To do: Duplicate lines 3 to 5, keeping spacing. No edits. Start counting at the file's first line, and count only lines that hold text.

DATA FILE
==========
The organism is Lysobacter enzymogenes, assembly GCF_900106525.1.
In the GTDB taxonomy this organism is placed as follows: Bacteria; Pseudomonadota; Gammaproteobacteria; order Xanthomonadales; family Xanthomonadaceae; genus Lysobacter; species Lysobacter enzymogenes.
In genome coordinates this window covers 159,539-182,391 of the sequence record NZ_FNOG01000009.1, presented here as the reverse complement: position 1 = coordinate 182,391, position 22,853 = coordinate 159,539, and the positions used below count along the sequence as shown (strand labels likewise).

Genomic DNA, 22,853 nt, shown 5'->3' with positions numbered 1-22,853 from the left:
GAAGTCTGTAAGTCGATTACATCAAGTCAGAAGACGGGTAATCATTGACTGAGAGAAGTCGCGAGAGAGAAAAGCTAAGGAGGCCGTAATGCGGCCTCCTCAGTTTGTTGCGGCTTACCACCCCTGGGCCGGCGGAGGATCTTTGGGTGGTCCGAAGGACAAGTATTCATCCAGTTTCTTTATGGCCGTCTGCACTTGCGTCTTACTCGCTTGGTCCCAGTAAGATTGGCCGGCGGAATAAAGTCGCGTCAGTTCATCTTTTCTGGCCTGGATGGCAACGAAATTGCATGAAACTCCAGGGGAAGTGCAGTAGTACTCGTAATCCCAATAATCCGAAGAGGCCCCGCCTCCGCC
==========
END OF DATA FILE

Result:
In genome coordinates this window covers 159,539-182,391 of the sequence record NZ_FNOG01000009.1, presented here as the reverse complement: position 1 = coordinate 182,391, position 22,853 = coordinate 159,539, and the positions used below count along the sequence as shown (strand labels likewise).

Genomic DNA, 22,853 nt, shown 5'->3' with positions numbered 1-22,853 from the left:
GAAGTCTGTAAGTCGATTACATCAAGTCAGAAGACGGGTAATCATTGACTGAGAGAAGTCGCGAGAGAGAAAAGCTAAGGAGGCCGTAATGCGGCCTCCTCAGTTTGTTGCGGCTTACCACCCCTGGGCCGGCGGAGGATCTTTGGGTGGTCCGAAGGACAAGTATTCATCCAGTTTCTTTATGGCCGTCTGCACTTGCGTCTTACTCGCTTGGTCCCAGTAAGATTGGCCGGCGGAATAAAGTCGCGTCAGTTCATCTTTTCTGGCCTGGATGGCAACGAAATTGCATGAAACTCCAGGGGAAGTGCAGTAGTACTCGTAATCCCAATAATCCGAAGAGGCCCCGCCTCCGCC